The profession of theology has attracted fewer women, and it has been less easy for them to obtain recognition as pastors and preachers, but the theological schools of Switzerland, and some of those in the United States, notably those of the Unitarian and Methodist Episcopal churches, admit women as students. There are ordained women preachers in the Baptist, Congregational, Universalist, Unitarian, "Christian," Protestant, Methodist, and Primitive Methodist denominations, and over three hundred and fifty women preachers among the Society of Friends. There are perhaps seven hundred women preachers to-day in the United States.

The legal profession was the last of the three so-called learned professions to be opened to women; not because of reluctance on the part of the courts, but because women did not so early apply for admission. Although isolated instances may be cited from the Roman Calphurnia to our own time of women who have pleaded causes in court, it was not till 1869 that a woman was formally admitted as an attorney and counselor at law. To the United States belongs this honor. Mrs. Arabella A. Mansfield was admitted without objection to the bar of the Supreme Court of Iowa in that year (1869). About the same time women students were received into the law schools of Washington University, St. Louis, and the Union College of Law at Chicago. There are now not less than eleven law schools in the United States open to women. Twenty-five States and Territories admit women to the bar. As to the rest we cannot safely say that they exclude women, for as a matter of fact no woman has as yet applied, except in Virginia, which has for three years steadfastly refused to grant admission to a lady lawyer. There are probably over two hundred women lawyers in the United States to-day, nine of whom are admitted to practice before the Supreme Court of the United States.

The universities of Paris, Brussels and Zurich have within five or six years graduated women from their law departments. The three graduates at Paris have not applied for admission to the bar. At Zurich Dr. Emilie Kempin, although denied admission to the bar, is a lecturer upon law in the university. Dr. Marie Popelin, a graduate in law at Brussels, has been formally denied admission to the bar. Italy, [Page 47]  Russia and Denmark have also refused the petition of women for admission as advocates at the bar. India, Japan and the Hawaiian Islands recognize the woman lawyer. The Royal University of Ireland has recently conferred the degree of Doctor of Laws upon a woman; and in Canada, in the Province of Ontario, women have very recently been made eligible to admission to the study of the law. In England, no attempt to gain admission to the bar has yet been made. Several ladies, practicing as attorneys and solicitors, are patiently waiting for a change in public sentiment before asking for admission to plead as barristers.

Every known profession, occupation and trade seems now to be open to woman in some part of the civilized world. She can be a minister, doctor, lawyer, professor, lecturer, journalist, mechanic, architect, sculptor, painter, merchant, day-laborer. In fact, whatever she chooses to undertake she is permitted to do, if not in one country then elsewhere. In view of this entire revolution in her social status, should she not logically possess the same civil and legal rights, and be subject to the same civil and legal liabilities as a man in the same position.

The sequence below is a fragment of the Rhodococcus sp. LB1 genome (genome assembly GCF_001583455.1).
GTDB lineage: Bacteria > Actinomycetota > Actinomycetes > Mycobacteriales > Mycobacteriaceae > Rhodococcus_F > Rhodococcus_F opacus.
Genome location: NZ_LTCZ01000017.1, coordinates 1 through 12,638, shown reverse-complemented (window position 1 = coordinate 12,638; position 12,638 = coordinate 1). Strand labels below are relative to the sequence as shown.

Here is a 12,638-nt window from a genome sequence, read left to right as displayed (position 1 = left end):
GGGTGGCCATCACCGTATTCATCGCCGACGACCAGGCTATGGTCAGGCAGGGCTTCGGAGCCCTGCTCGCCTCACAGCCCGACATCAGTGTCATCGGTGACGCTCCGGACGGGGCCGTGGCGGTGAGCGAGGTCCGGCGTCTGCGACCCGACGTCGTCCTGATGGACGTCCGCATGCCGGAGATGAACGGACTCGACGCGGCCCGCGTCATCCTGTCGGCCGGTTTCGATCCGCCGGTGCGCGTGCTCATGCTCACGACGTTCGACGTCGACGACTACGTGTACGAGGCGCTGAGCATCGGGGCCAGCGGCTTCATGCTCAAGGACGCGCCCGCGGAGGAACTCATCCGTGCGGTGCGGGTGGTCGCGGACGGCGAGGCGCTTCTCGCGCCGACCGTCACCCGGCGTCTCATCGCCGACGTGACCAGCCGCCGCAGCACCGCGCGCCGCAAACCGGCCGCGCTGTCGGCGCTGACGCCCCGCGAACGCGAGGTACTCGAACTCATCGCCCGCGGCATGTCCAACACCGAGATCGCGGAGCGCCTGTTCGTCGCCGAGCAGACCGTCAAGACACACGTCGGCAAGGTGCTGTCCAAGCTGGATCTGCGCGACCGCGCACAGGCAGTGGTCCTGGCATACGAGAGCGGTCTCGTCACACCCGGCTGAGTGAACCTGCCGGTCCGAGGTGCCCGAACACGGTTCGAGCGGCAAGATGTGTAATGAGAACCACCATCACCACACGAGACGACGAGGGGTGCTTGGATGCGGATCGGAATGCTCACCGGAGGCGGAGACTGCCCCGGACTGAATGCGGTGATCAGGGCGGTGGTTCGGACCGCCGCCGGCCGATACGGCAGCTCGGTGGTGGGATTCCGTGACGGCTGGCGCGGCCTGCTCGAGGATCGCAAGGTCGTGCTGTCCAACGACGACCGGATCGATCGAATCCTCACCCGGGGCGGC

After this preliminary glance at the social condition of women in 1192, let us look at her legal condition, and see whether her legal emancipation has kept pace with her social emancipation. The political status of women will first be considered. Women enjoy a more or less extended right of suffrage in a majority of all the civilized nations of the world. In the United States they have full suffrage in Wyoming and municipal suffrage in Kansas. In Montana, women have school suffrage, and if taxpayers, they can vote upon all questions involving the levy or disbursement of moneys for public purposes. In twenty more states they have a right to vote for school officers or upon school matters, and in at least six more states they may vote by petition upon certain local matters, such as local improvements, or the granting of liquor licenses; so that there are at least twenty-nine out of a total of forty-eight states and territories of our Union where women enjoy some form of suffrage. In Canada women can vote for all municipal officers throughout the length and breadth of the Dominion, although no married woman can vote except in Manitoba and British Columbia. The women of all the colonies of Great Britain, from Australia to Canada and from Cape Colony to New Zealand, enjoy municipal suffrage, including the presidencies of Madras and Bombay in India, if taxpayers, and the same is true of the rural districts of British Burmah. In England, Scotland and Wales single women and widows vote for all officers except members of Parliament. In Ireland they vote for guardians of the poor. In Continental Europe women are also to some degree enfranchised. In France women teachers vote for women members of boards of education. In Italy widows and wives separated from their husbands vote by proxy for members of Parliament (law of 1882). In Austria they vote by proxy at all elections, including elections of members of provincial and imperial parliaments. In Russia, and in all Russian Asia, women who are heads of households vote by proxy at municipal and village elections upon all local questions. (Law of 1870.) In Sweden, for many years, women have voted at local elections, and since 1862 they have had municipal suffrage. In Norway they have merely school suffrage. In Finland, all women, except wives living with their husbands, can vote for all elective officers save one. (Law of 1865.) In Iceland, as in Wyoming, and also on the Isle of Man, women enjoy full and equal suffrage with men. (1882.)